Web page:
Not necessarily, in fact, far from it. Putin isn’t talking about equality between countries, he’s talking about his desire to restore Russia’s superpower status – if possible by retaking the territories that formed tsarist, imperial Russia. He appears to base Russian foreign policy on his own interpretation of history.
The Russian president published an essay last year insinuating that Russia would be entitled to protect ethnic Russians living in countries such as Ukraine, Moldova , Poland, Slovakia, as well as ex-Soviet Asian republics. Just to remind you, World War II had part of its genesis in the same way, with Hitler claiming the right to send troops to Czechoslovakia in order to protect ethnic Germans.
The reader sees some relation of the days of today with the Munich Pact of 1938 (when the UK, France and Italy handed over a part of Czechoslovakia to Germany trying to avoid a war)?
Well, this week I’m going to pre-empt a comment thread on Wargames reviews. Some reader might argue that multipolarism is a reaction to the “predatory” expansion of NATO (Western military alliance).
Another reader, more susceptible to Russian propaganda, might say that this is the moment for Brazil defend itself against the United States by allying itself with Moscow. If this reader identifies with the right, he will speak of globalism. If he is sympathetic to the left, he will use the term imperialism. These are the buzzwords for an old maxim that has delighted populist governments around the world for years: “If everything goes wrong here, let’s blame America.”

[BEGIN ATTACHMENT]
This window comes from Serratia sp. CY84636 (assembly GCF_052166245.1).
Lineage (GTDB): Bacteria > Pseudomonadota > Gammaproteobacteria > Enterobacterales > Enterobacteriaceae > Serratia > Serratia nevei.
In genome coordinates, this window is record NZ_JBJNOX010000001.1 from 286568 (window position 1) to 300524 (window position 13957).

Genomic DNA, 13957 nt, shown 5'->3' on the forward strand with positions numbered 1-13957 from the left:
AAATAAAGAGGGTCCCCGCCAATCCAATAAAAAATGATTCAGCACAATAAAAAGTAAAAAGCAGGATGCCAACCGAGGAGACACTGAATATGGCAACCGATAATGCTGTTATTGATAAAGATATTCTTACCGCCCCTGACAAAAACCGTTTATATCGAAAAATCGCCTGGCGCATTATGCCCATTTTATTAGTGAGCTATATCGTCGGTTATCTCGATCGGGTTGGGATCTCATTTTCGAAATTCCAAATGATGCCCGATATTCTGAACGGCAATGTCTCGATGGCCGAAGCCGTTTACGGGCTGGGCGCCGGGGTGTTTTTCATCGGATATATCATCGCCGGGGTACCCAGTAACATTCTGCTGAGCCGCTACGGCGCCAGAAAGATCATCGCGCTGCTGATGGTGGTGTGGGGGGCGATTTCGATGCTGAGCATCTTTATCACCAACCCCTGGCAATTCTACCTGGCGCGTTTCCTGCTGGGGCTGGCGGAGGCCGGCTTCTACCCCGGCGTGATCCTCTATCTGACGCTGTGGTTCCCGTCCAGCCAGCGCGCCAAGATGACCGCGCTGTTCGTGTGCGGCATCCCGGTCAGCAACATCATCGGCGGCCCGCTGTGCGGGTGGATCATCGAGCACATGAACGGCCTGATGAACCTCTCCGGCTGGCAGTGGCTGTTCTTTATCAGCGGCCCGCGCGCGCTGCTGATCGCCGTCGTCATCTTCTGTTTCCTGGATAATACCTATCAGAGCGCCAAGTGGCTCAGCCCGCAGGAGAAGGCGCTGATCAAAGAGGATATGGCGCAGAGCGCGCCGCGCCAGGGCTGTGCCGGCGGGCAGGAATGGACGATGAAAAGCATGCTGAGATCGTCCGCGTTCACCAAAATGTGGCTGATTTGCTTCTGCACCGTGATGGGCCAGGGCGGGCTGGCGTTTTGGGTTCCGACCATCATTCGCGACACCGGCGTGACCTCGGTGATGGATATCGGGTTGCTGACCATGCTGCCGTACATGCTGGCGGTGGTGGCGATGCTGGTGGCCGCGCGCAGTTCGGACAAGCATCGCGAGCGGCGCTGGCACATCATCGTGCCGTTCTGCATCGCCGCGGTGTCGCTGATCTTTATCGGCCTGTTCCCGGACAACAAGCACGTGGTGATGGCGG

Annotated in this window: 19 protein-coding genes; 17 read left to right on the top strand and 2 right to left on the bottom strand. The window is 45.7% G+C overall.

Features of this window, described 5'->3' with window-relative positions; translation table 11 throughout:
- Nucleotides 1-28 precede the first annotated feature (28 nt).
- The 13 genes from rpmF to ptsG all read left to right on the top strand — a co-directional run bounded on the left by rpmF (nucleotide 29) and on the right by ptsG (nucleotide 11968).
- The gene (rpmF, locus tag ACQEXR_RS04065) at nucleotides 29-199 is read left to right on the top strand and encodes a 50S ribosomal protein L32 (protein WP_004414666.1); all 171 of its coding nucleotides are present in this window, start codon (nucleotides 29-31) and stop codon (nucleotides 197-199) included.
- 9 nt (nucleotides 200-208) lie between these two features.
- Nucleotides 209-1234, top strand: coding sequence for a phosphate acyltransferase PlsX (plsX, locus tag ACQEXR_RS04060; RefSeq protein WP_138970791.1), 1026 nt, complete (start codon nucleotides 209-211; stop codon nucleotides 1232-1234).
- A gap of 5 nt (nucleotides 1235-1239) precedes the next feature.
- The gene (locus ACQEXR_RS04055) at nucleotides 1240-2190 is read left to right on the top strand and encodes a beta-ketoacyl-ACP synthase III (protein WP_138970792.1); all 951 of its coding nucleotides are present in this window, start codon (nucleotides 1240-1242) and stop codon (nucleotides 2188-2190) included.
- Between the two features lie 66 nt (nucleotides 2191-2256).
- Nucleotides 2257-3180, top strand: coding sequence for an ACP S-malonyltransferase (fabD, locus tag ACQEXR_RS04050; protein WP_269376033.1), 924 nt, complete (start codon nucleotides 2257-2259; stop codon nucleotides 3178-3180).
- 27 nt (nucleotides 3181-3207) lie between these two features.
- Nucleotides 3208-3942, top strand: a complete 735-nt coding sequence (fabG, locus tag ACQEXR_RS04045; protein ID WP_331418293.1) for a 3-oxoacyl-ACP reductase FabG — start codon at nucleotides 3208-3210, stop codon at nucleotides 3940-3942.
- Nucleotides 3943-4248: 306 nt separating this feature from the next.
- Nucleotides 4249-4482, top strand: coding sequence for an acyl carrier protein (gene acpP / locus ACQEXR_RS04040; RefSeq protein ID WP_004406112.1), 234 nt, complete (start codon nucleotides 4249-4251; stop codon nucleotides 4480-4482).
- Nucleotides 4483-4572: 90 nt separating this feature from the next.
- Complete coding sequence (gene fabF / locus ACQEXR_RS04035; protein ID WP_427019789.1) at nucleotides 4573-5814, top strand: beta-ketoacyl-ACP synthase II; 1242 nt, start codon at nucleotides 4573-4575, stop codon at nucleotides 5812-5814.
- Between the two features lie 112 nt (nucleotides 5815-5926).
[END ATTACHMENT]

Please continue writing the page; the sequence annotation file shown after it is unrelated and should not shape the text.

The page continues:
I appreciate this eventual challenge and tell these readers – most of them companions of more than a year of debates in the Wargames comment boxes – that the purpose of this analysis is not to compare the excesses of Russia and the United States.
We could make a huge list of at least morally questionable actions by Washington, such as the second invasion of Iraq in search of weapons of mass destruction, or the imposition of elections and culture on dozens of nations around the world. We could debate countless revolutions or destabilization of elections provoked by the White House and the Kremlin throughout history.
But what would we gain by resorting to nihilism and trying to justify abominable actions of today with such questionable practices of the past? ?
The idea of this column is to analyze Putin’s speech and propaganda in the most pragmatic way possible. And also to especially warn the right-wing conservative reader not to fall for the siren song. The war is also propaganda and in this context it is always healthy to remember that Russia was the first to resort to violence, in 24 February this year.